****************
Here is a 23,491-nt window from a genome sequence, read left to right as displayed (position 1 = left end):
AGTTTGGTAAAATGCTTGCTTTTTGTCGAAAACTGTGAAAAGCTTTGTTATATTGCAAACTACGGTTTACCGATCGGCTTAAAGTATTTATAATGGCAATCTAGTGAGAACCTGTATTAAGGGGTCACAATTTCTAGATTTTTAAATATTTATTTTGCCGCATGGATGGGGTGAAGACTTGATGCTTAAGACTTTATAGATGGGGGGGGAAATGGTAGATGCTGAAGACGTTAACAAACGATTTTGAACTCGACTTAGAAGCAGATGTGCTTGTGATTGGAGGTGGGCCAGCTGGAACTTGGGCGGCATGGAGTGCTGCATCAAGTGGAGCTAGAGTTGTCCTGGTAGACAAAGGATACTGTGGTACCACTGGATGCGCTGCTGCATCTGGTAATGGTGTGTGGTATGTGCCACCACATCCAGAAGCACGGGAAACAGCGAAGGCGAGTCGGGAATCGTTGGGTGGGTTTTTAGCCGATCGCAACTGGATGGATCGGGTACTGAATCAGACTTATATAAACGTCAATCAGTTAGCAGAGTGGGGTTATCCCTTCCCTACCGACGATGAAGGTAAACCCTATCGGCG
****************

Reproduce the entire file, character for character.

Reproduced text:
Here is a 23,491-nt window from a genome sequence, read left to right as displayed (position 1 = left end):
AGTTTGGTAAAATGCTTGCTTTTTGTCGAAAACTGTGAAAAGCTTTGTTATATTGCAAACTACGGTTTACCGATCGGCTTAAAGTATTTATAATGGCAATCTAGTGAGAACCTGTATTAAGGGGTCACAATTTCTAGATTTTTAAATATTTATTTTGCCGCATGGATGGGGTGAAGACTTGATGCTTAAGACTTTATAGATGGGGGGGGAAATGGTAGATGCTGAAGACGTTAACAAACGATTTTGAACTCGACTTAGAAGCAGATGTGCTTGTGATTGGAGGTGGGCCAGCTGGAACTTGGGCGGCATGGAGTGCTGCATCAAGTGGAGCTAGAGTTGTCCTGGTAGACAAAGGATACTGTGGTACCACTGGATGCGCTGCTGCATCTGGTAATGGTGTGTGGTATGTGCCACCACATCCAGAAGCACGGGAAACAGCGAAGGCGAGTCGGGAATCGTTGGGTGGGTTTTTAGCCGATCGCAACTGGATGGATCGGGTACTGAATCAGACTTATATAAACGTCAATCAGTTAGCAGAGTGGGGTTATCCCTTCCCTACCGACGATGAAGGTAAACCCTATCGGCG